This might surprise you – obesity is the leading cause of cancer after smoking in the UK. You will have heard the term obesity in the news, at the office, and all over place, but what is “obesity” really? Obesity is when a person has an unhealthy amount of body fat. If you’re thinking, “That sounds like it describes quite a lot of us,” you’d be right, it does. It is now very common to be overweight and obese in the UK and around the world in both adults and children alike. That is why obesity is considered one of the biggest healthcare challenges of this century. In the UK, more people are now overweight or obese than are a healthy weight. To use a medical term, obesity is defined as a body mass index (BMI) score (a measurement that takes in to account height and weight) that is more than 30 and overweight is a score between 25 and 30.
Have a look at the NHS website if you’d like to calculate your own BMI. (https://www.nhs.uk/Tools/Pages/Healthyweightcalculator.aspx)
Of course, not everyone who is overweight or obese will develop cancer. Rather, obesity seems to increase the risk of cancer in some people. Why? Well, the short answer is that no one knows. The effect of excess body fat is not the same for everyone because we are all different. This can be due to differences in our genes, our lifestyles and in the types of food we eat. As a result, the way that being overweight can affect each person can be very different. What we know is that body fat is a collection of cells that stores nutrients from the diet and also releases hormones and other chemicals. In obesity, this ability to store nutrients, or the release of hormones, can go wrong. Over time this can cause problems with the function of our organs which then increases the risk of developing several diseases, including cancer. There are lots of factors involved, so how obesity causes different diseases is incredibly complex. If you have any concerns about your health, you should speak to your GP.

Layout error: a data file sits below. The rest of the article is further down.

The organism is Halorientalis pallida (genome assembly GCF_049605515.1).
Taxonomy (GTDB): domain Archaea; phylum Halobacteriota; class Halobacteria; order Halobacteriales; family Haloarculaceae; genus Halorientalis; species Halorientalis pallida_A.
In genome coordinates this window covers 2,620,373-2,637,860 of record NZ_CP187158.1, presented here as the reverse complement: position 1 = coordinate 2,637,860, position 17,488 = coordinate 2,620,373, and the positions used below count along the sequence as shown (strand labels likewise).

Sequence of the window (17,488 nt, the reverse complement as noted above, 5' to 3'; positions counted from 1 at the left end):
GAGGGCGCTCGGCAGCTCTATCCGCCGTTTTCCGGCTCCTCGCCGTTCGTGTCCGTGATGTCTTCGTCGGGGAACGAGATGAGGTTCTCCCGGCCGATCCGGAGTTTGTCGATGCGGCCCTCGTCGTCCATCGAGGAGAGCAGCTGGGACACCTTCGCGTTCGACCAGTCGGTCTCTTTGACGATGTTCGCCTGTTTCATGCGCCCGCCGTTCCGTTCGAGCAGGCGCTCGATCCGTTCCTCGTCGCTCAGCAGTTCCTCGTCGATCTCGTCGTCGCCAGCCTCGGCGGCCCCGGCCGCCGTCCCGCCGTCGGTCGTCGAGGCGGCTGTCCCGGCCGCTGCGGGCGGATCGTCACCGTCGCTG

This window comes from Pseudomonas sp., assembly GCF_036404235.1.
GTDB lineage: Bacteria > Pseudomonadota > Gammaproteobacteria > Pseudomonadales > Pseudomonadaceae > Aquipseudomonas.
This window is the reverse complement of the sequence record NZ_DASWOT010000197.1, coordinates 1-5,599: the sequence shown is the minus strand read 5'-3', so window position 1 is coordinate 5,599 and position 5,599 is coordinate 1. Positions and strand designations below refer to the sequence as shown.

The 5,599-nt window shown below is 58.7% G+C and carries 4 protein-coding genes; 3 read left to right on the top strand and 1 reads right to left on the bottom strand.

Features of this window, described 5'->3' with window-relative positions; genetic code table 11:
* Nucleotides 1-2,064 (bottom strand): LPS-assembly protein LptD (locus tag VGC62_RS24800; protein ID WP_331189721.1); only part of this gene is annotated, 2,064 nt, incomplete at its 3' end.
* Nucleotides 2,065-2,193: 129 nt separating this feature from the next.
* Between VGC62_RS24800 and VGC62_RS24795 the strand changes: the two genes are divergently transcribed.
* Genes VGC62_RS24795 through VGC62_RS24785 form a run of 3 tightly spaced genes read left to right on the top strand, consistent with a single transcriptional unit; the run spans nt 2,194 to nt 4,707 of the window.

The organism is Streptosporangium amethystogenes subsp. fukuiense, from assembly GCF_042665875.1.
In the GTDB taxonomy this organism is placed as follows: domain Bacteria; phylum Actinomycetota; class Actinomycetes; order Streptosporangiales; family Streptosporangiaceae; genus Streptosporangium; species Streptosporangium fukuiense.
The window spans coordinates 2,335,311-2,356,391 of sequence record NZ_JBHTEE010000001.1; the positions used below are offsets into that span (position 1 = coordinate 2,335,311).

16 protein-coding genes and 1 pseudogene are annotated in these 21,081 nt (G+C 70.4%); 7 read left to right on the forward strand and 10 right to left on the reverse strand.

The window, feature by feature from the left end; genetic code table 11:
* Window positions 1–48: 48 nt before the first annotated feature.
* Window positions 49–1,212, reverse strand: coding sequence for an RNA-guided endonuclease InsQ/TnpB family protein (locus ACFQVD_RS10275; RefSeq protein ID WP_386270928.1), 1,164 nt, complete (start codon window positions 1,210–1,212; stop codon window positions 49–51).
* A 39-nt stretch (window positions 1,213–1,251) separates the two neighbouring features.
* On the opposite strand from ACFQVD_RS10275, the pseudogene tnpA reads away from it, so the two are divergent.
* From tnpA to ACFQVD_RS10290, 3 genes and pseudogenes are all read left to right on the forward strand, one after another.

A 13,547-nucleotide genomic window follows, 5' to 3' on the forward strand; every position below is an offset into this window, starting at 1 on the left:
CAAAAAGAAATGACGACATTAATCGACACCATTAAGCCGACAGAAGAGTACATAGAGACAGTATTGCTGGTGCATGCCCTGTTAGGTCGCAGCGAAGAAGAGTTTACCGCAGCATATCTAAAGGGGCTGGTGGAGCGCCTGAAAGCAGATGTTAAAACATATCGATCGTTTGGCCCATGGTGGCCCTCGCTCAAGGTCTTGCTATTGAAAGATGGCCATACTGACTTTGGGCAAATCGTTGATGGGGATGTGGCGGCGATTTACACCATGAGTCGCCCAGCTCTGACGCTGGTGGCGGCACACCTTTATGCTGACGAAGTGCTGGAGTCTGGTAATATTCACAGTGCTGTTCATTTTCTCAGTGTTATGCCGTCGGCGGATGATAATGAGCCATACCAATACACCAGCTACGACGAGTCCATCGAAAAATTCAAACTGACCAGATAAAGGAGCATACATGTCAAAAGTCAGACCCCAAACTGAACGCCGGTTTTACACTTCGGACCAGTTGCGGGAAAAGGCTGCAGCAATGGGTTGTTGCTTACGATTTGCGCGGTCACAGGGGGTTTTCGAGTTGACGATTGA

Is it just breast cancer that is associated with obesity? No, research has shown that many types of cancer are more common in people who are overweight or obese and this includes breast cancers in women after menopause. In my laboratory, we are looking for the primary chemicals that our brain makes that control how hungry we feel, how active we are and how much energy we use (see photo link). We are also trying to figure out why excess body fat (see photo link) promotes disease and what we can do to stop this from happening.
So, what can we do to reduce the risk of breast cancer? We can help stack the odds against cancer by avoiding gaining excess weight and by trying to maintain a healthy weight. For most of us, the best way to control weight is by getting portion size down to the right size for what our body needs and avoiding snacking. It is also really important to move around more as this has lots of benefits, not just keeping weight down. A simple way to know whether you’ve got this right is by getting on the bathroom scale. If year on year you aren’t gaining weight, then you’ve got it sussed! If you are gaining weight, then try some adjustments to your lifestyle.
The positive message here is that we have the power to reduce our risk!